“Above all, don’t panic in any situation you are given in life,” Conter said.
In the book, Conter outlines the eight principles for survival: size up the situation; undue haste makes waste — have patience; remember where you are; vanquish fear and panic; improvise; value living; act like those around you — live with the natives; live through being well trained — learn basic skills.
“Survival is difficult, but one has only two options if put in a survival situation: give up and die or fight like hell and live,” Conter wrote in the book.
Following complaints from mothers to lawmakers about the brutal nature of SERE training, which was also designed to prepare troops to survive POW camps, then-Cmdr. James Stockdale from the Bureau of Personal Navy Aviation came to check out what SERE training was all about.
Stockdale, who participated in the training incognito, ultimately concluded that the training was rough and the most difficult he had ever undergone, but praised its benefits, Conter wrote.
Unfortunately, Stockdale was forced to implement the training after he became a prisoner of war during the Vietnam War. Stockdale, who was held in captivity at the “Hanoi Hilton” POW camp for more than seven years, was later awarded the Medal of Honor in 1976.
According to Conter, Stockdale credited his survival to the challenging nature of SERE training and called Conter after he returned to the U.S in 1973 to tell him he wouldn’t have survived without it.
“And so I said, ‘Jim, if one person can tell me that, to hell with the mothers and the congressman — I’ll train the guys how I feel they need to be trained so they get back home alive,’” Conter told Navy Times.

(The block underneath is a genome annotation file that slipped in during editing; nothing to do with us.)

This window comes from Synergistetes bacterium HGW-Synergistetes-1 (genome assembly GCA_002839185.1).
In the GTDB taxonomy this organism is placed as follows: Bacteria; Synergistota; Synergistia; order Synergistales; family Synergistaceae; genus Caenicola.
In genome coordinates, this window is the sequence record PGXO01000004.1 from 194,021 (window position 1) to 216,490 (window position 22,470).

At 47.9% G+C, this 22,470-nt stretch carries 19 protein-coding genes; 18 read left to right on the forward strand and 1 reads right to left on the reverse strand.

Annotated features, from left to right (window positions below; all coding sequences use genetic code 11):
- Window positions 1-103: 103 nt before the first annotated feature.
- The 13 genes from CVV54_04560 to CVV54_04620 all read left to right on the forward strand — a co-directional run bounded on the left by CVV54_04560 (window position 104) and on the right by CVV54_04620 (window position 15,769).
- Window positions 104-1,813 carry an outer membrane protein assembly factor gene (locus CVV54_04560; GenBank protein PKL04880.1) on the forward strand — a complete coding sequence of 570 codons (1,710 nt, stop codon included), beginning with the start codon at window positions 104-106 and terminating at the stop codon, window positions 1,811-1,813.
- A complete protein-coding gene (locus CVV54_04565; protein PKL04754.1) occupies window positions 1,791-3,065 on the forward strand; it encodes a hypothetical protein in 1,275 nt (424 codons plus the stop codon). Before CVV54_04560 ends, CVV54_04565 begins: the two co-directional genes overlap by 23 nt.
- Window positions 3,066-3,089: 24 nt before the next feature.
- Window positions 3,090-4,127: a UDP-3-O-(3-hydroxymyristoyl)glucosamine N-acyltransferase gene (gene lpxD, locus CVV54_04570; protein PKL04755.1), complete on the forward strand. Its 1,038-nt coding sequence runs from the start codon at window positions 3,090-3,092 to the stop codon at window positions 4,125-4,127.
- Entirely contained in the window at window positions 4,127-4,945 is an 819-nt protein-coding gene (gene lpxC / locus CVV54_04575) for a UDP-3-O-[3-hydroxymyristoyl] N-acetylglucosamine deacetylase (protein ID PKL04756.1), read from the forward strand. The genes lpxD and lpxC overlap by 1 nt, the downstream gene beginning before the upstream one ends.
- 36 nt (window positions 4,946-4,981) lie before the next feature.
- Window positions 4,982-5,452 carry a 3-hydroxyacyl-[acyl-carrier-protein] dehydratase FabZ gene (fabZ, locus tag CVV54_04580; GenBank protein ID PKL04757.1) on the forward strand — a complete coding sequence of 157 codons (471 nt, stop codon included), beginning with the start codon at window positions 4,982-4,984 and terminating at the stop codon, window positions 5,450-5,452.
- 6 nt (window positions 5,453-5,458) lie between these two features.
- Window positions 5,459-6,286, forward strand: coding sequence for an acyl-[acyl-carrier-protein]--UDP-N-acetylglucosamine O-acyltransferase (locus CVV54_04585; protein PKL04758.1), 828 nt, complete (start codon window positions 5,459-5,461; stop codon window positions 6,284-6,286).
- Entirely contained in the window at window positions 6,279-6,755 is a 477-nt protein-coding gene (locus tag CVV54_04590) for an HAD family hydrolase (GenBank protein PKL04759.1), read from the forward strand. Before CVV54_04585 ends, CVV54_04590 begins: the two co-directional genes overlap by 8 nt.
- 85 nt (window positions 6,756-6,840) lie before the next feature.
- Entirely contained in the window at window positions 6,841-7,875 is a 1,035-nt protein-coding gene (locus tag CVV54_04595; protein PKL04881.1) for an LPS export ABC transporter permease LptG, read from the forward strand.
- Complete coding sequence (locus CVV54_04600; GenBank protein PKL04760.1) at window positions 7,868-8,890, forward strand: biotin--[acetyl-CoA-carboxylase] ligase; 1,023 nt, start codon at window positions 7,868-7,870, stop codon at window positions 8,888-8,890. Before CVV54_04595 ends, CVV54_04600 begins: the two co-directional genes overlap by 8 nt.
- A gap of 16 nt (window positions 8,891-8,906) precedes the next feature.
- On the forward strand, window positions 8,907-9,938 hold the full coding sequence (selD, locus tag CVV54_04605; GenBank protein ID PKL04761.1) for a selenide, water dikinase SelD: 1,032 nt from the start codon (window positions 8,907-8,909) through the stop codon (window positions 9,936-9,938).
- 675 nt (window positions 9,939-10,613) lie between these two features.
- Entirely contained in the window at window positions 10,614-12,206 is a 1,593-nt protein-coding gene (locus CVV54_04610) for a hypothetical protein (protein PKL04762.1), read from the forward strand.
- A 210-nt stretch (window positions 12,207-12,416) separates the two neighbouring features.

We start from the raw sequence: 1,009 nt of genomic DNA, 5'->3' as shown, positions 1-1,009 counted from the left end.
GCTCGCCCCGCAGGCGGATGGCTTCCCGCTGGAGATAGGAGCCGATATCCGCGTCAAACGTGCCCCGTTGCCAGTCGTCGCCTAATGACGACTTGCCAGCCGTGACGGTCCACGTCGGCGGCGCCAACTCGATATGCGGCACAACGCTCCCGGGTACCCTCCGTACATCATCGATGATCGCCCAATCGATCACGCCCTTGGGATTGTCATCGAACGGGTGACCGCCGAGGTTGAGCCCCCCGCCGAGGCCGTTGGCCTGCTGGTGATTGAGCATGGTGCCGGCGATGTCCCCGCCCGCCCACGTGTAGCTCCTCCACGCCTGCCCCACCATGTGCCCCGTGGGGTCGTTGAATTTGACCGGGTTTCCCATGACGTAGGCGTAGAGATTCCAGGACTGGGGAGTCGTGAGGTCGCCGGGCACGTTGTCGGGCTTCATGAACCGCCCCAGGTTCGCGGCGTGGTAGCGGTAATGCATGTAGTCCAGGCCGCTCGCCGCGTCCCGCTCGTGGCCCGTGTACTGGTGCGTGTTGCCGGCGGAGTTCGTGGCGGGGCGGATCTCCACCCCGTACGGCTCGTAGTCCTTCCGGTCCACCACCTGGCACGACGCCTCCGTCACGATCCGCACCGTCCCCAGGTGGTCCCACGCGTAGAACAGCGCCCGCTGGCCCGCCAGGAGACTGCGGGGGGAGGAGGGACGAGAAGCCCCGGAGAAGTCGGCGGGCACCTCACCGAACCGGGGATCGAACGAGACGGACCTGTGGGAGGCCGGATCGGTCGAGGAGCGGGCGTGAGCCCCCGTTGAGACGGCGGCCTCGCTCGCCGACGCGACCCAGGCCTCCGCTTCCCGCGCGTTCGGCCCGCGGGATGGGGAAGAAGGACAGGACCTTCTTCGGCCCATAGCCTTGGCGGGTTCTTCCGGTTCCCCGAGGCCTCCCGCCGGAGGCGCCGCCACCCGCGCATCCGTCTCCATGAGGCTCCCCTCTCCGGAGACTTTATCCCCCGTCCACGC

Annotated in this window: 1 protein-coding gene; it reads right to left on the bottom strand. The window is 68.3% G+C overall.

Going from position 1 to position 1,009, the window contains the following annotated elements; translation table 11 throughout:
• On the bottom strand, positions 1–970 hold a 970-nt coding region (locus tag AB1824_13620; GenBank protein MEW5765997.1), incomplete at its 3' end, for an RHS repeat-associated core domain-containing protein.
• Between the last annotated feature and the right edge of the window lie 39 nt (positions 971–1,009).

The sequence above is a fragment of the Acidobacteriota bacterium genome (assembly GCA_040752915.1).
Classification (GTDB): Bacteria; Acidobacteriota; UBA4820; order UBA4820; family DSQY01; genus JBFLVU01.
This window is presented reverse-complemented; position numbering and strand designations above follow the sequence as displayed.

After a total of 28 years in the Navy, Conter retired in 1967 at the rank of lieutenant commander — the highest rank he could achieve as an officer without a college degree. His long career in the Navy took a toll on his first two marriages, and although he said he has no regrets, he admitted that his marriages and military career were “two elements of my life that just never seemed to get along very well.”
Conter has three children from each of these marriages, and says he considers having these six children his “greatest accomplishment.”
After he retired, he was married to his third wife Val for more than 45 years before she died due to lung cancer. Conter currently lives in Grass Valley, California.
Returning to the Arizona
When Conter returned to Hawaii in 1951, the USS Arizona Memorial hadn’t been stood up, but there was a platform over what was left of the battleship. Despite heading out to the Arizona on a barge with the intention of visiting the platform, Conter said he was overwhelmed with emotion and memories and decided to remain on the barge and offer a salute.
“All of them didn’t get to come back and get married, have kids, and grandkids and great-grandkids like we did,” Conter told Navy Times, explaining that he said a prayer for those those who lost their lives.
It wasn’t until the mid-1960s — Conter’s estimate is 1964 — that he returned to Hawaii to see the USS Arizona Memorial and entered the shrine room, which has the 1,177 names of those who lost their lives etched on a wall. Conter said seeing the wall for the first time “nearly took my breath away and knocked me out,” according to the book.
“I reflected for a moment about how easily my name could have been on that wall and wondered why it was not,” Conter wrote.
Since 1991, Conter has regularly attended Pearl Harbor Remembrance Ceremonies on Oahu. In fact, more and more family and friends started joining Conter for the remembrance ceremonies — earning them the nickname the “Conterage.”
Although he was unable to visit Hawaii in December 2020 due to COVID-19, he fully intends on doing so in 2021 if possible — even though he will be 100 by December 2021.
“I’ve got my reservations at the Hale Koa already...it’s a matter of God keeping me alive until then so I can go,” Conter told Navy Times.
Despite Conter’s military achievements — from rescuing shipmates during the Pearl Harbor attack to surviving being shot down twice — he maintains he was simply doing his job.
“I just did what I was trained to do,” Conter said. “I wanted to do the best job I could. And I’m no hero, I just helped do what I could do.”